|Client state of France|
Libertà, Virtù, Eguaglianza
Liberty, Virtue, Equality
Piedmontese Republic, surrounded by the French Republic and its other Sister Republics in 1799.
|Historical era||French Revolutionary Wars|
|•||Established||10 September 1798|
|•||Disestablished||20 June 1799|
The Piedmontese Republic (Italian: Repubblica Piemontese) was a short-lived Sister Republic that existed between 1798 and 1799 on the territory of Piedmont during its military rule by the French First Republic.
Piedmont was the main part of the Kingdom of Sardinia which, despite its name, had its core on the mainland. The kingdom suffered a first French invasion in 1796, which led to the Treaty of Paris and the loss of Savoy and Nice. After a second invasion in 1798, King Charles Emmanuel IV escaped to Rome, but he never agreed to sign a new peace treaty, approving a final arrangement of its continental territories according to international law.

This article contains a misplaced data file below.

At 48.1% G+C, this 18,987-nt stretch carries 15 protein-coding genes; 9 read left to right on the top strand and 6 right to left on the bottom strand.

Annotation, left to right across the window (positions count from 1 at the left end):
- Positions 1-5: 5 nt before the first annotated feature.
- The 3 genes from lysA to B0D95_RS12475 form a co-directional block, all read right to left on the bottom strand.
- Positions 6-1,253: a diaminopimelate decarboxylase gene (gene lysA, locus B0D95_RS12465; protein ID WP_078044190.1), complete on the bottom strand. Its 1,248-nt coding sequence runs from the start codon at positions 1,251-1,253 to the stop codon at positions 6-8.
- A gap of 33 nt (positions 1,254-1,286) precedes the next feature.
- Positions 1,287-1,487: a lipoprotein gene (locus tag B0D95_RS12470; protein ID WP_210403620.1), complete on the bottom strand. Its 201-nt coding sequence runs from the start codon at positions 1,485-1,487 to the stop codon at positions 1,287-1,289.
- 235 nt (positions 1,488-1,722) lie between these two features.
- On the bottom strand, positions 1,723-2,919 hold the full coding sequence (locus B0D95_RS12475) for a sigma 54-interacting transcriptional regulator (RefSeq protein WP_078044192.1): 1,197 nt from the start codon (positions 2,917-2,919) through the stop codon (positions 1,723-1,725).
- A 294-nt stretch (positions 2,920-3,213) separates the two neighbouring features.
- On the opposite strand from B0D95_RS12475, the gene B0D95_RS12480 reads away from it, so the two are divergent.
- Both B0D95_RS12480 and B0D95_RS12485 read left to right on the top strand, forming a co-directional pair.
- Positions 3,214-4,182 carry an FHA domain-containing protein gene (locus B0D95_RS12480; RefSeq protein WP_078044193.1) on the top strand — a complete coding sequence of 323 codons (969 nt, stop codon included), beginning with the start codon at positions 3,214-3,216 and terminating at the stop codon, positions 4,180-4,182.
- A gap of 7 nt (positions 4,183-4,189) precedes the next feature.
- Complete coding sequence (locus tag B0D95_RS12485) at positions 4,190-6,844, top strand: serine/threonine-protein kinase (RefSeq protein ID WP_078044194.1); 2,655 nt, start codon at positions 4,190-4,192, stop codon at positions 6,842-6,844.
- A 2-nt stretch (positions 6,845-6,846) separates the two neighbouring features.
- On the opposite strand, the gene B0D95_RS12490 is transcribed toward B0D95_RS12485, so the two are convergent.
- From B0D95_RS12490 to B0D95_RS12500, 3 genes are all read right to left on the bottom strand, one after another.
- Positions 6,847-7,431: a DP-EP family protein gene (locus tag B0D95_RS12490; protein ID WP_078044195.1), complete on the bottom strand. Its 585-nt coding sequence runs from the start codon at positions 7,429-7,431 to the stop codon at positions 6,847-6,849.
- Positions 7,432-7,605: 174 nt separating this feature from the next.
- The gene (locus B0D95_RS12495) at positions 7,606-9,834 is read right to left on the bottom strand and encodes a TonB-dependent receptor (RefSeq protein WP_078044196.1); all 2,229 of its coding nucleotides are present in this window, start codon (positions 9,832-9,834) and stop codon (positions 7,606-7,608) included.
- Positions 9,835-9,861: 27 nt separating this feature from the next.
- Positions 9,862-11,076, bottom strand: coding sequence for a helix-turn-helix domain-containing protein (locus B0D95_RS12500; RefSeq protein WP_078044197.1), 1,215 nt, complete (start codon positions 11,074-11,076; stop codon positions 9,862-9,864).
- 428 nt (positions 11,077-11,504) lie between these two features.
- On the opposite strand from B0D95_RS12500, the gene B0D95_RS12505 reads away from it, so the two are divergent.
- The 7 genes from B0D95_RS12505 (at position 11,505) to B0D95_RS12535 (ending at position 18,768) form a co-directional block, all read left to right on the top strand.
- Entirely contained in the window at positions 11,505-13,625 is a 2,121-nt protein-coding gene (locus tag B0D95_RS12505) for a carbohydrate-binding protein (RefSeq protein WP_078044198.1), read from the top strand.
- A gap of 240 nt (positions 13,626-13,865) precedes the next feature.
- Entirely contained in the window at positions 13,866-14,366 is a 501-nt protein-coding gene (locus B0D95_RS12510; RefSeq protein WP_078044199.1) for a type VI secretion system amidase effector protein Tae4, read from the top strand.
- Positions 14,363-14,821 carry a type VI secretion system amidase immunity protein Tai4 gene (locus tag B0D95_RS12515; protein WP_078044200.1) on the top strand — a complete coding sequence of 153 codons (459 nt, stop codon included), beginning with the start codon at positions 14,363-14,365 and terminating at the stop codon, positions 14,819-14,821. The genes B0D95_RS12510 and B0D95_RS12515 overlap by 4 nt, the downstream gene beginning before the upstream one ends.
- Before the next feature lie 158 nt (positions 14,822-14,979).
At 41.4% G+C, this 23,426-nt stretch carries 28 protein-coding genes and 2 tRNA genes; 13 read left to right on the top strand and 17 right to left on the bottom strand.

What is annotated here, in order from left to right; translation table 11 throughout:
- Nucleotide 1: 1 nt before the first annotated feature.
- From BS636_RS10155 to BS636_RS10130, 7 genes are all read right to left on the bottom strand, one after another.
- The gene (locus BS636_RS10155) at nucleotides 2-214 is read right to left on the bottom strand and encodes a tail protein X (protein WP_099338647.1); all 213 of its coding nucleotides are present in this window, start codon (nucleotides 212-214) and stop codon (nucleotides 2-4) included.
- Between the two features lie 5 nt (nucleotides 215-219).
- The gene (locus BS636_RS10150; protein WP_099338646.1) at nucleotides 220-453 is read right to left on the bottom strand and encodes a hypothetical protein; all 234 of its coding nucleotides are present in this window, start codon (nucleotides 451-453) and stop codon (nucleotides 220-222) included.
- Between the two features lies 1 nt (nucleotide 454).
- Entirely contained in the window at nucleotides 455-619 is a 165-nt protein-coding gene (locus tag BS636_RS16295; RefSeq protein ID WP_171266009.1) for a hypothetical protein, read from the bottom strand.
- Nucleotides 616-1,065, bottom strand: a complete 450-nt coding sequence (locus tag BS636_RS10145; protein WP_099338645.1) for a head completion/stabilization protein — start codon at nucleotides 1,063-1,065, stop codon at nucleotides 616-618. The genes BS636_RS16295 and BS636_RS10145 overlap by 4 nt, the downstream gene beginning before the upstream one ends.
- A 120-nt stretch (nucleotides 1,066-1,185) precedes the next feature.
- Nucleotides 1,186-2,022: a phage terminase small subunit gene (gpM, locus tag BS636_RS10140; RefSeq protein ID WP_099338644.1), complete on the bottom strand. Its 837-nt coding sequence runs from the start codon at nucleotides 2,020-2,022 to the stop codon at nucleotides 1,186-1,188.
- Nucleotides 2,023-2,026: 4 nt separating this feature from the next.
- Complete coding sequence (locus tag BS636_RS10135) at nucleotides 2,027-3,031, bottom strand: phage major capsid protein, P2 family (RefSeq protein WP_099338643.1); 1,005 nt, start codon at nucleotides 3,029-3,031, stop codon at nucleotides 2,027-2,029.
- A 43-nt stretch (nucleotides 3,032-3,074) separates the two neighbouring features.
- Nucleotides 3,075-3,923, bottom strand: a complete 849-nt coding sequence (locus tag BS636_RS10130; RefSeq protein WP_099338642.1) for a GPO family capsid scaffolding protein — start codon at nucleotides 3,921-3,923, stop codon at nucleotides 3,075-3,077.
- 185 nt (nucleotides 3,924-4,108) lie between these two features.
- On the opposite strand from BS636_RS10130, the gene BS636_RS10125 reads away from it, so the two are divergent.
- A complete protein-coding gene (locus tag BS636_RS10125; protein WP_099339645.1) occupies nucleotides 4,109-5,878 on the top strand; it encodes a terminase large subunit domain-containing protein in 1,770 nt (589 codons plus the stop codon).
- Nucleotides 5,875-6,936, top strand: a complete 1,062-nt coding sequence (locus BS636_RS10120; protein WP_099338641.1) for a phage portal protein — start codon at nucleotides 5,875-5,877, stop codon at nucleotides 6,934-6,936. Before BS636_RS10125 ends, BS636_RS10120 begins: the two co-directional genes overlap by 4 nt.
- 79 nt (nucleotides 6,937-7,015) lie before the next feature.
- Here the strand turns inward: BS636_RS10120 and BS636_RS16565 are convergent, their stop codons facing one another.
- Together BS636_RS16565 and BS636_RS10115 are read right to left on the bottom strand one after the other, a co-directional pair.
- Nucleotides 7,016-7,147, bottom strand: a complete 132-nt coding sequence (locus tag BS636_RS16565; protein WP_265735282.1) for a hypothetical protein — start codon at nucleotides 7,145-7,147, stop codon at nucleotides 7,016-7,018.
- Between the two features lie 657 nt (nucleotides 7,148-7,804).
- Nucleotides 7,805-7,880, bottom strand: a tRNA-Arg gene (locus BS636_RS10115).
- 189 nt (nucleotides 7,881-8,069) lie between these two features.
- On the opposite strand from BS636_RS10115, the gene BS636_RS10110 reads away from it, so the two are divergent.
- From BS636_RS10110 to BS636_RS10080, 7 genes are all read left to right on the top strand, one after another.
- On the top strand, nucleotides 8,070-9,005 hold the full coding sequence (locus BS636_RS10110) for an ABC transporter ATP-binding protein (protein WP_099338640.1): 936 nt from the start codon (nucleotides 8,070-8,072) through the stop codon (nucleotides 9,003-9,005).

The Piedmontese Republic was declared on 10 September 1798; General Joubert occupied the Sardinian capital of Turin on 6 December 1798. It was heavily dependent on France and was never really independent as it was under French military occupation. The state was not recognized by the international community. The structure of government was a directorial system.
The republic used the motto Libertà, Virtù, Eguaglianza, echoing the French motto Liberté, égalité, fraternité, on its coins.
On 20 June 1799, the Piedmontese Republic ceased to exist when it was conquered by Austro-Russian troops. It was subsequently reincorporated into the Kingdom of Sardinia, but exactly a year later, it was reestablished as the Subalpine Republic, after Napoleon took back much of northern Italy after the victorious Battle of Marengo. The Subalpine Republic lasted until 11 September 1802, when it was divided between the French and Italian Republics.
- "Satellite States - Piemontese/Subalpine Republic, 1798-1801". zum.de. Retrieved 29 March 2015.
- Van Wie, Paul D. (1999). Image, History, and Politics: The Coinage of Modern Europe. Lanham: University Press of America, Inc. pp. 116–117. ISBN 0761812210.